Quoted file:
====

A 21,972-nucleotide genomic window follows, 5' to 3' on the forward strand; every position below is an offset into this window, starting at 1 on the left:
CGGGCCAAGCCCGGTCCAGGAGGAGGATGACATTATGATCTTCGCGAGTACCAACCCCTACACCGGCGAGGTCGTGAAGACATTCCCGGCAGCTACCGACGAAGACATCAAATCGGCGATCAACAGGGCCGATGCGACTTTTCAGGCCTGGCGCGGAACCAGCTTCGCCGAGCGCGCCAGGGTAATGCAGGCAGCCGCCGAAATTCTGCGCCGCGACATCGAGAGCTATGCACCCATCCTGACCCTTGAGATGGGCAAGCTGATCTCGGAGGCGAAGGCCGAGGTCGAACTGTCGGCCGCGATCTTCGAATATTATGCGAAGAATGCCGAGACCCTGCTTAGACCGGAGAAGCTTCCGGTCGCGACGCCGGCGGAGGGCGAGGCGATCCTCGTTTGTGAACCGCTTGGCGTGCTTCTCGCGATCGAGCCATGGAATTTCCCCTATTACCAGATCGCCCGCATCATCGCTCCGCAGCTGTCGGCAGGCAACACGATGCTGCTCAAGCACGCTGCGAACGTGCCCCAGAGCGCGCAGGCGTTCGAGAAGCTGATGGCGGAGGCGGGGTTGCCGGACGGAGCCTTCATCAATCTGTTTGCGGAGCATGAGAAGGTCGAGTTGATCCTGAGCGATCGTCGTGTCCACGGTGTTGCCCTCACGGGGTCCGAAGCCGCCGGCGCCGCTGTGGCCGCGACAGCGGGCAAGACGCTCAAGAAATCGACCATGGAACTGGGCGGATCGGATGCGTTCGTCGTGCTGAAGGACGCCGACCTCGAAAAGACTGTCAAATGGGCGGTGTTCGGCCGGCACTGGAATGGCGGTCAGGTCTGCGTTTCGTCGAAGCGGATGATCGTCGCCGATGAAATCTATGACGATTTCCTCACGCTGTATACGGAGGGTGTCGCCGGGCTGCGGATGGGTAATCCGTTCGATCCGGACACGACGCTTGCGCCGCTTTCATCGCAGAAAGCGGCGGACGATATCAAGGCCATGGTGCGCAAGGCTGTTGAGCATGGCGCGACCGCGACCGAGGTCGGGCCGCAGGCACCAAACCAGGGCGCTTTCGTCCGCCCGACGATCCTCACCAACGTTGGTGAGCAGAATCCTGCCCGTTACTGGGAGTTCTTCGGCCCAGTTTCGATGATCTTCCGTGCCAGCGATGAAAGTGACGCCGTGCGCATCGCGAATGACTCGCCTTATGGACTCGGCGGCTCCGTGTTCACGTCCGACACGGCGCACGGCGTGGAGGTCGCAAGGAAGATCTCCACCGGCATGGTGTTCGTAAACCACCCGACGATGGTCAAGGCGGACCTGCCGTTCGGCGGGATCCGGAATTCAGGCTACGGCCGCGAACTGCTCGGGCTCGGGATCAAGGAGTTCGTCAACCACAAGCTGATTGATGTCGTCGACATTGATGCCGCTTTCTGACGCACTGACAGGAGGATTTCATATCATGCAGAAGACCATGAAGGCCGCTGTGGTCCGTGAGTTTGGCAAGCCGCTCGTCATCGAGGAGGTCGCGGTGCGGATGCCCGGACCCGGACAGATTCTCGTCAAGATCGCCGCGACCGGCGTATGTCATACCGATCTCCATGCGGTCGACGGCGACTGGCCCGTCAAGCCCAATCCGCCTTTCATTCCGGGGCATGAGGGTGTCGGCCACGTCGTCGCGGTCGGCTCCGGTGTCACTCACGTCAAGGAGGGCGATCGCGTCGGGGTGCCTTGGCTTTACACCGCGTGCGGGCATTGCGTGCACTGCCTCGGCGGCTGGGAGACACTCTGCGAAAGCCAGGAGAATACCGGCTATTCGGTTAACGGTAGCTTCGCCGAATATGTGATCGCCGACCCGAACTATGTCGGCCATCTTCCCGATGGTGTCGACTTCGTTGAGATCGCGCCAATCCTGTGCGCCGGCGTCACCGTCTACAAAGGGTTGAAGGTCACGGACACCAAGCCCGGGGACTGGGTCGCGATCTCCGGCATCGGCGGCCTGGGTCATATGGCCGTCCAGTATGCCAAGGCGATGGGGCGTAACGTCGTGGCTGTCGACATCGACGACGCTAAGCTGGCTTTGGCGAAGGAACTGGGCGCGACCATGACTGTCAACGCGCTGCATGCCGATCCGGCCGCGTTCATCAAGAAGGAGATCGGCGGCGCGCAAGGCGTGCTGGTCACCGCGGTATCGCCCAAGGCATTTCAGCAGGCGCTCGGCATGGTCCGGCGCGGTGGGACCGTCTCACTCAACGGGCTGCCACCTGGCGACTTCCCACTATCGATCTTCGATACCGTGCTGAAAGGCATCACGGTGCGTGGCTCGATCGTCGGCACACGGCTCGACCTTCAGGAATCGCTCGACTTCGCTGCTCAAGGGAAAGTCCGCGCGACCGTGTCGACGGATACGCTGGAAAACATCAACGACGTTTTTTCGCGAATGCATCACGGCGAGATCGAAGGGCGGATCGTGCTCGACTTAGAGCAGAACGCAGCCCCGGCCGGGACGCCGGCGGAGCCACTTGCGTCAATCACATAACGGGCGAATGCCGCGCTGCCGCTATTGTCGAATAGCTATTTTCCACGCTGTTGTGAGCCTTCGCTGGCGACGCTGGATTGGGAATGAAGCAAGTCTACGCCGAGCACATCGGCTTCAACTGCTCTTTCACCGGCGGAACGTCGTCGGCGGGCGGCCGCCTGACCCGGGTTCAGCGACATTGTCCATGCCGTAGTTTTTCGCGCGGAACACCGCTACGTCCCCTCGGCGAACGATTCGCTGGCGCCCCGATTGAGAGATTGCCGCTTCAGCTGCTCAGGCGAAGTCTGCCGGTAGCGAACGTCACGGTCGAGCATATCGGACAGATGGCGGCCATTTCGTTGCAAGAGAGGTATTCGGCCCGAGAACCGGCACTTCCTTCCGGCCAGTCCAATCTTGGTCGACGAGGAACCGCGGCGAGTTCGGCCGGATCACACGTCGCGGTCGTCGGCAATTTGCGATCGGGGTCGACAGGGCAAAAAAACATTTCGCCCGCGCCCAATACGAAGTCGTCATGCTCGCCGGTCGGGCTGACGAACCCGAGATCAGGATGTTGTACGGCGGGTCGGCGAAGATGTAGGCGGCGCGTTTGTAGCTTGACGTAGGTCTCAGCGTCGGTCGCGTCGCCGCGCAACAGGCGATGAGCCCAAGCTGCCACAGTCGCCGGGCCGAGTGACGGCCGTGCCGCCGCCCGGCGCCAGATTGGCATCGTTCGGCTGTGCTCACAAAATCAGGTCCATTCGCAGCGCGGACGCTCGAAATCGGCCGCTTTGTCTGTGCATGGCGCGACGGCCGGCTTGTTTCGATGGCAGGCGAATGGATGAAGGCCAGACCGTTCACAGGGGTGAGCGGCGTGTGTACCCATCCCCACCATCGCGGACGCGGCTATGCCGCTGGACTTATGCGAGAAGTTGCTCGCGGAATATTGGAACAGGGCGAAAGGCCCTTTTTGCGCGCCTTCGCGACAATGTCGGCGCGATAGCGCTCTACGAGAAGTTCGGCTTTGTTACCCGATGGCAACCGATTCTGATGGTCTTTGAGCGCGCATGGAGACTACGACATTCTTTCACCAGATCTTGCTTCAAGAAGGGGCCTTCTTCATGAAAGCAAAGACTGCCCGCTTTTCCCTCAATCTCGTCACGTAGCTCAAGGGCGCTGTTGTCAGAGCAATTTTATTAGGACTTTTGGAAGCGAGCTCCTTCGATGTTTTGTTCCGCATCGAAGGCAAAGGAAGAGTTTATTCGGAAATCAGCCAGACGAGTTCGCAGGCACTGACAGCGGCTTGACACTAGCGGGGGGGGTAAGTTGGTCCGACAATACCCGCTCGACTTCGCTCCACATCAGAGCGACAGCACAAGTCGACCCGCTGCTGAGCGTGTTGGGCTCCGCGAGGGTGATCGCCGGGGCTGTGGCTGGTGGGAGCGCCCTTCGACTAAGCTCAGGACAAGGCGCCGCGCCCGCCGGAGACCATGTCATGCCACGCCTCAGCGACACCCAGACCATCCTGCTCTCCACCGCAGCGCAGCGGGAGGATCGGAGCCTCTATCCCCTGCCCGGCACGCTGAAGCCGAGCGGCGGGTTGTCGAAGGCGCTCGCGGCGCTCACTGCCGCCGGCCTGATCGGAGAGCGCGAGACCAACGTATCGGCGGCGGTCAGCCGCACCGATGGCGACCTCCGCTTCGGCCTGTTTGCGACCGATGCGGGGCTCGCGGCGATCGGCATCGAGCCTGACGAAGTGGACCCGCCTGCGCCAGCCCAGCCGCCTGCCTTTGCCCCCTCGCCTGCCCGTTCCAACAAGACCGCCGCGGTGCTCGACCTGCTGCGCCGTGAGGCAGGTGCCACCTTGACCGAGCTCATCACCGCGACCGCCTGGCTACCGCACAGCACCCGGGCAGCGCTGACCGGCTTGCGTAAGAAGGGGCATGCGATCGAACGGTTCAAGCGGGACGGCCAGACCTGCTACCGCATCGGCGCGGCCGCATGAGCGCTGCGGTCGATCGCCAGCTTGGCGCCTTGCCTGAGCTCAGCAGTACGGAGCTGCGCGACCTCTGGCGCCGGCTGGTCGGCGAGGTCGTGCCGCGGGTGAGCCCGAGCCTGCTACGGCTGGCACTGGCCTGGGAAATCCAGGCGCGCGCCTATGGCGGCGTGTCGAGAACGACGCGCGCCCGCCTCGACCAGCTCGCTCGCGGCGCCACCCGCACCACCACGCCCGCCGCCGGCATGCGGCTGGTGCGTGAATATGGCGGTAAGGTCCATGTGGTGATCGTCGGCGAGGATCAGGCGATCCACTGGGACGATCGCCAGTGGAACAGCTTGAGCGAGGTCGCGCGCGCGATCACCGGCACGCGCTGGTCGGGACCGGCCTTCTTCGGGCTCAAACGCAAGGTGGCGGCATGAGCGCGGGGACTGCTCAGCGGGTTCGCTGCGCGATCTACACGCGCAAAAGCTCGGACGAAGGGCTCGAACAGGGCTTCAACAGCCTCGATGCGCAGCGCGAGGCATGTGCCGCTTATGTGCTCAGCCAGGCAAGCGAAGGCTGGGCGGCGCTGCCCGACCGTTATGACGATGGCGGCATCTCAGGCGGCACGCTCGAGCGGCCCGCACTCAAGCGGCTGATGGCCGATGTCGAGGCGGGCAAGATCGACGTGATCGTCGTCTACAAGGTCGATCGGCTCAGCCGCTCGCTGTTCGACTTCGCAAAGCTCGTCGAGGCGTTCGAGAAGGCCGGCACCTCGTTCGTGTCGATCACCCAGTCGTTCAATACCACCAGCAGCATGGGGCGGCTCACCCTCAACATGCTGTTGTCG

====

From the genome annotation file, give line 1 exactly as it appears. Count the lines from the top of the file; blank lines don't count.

A 21,972-nucleotide genomic window follows, 5' to 3' on the forward strand; every position below is an offset into this window, starting at 1 on the left: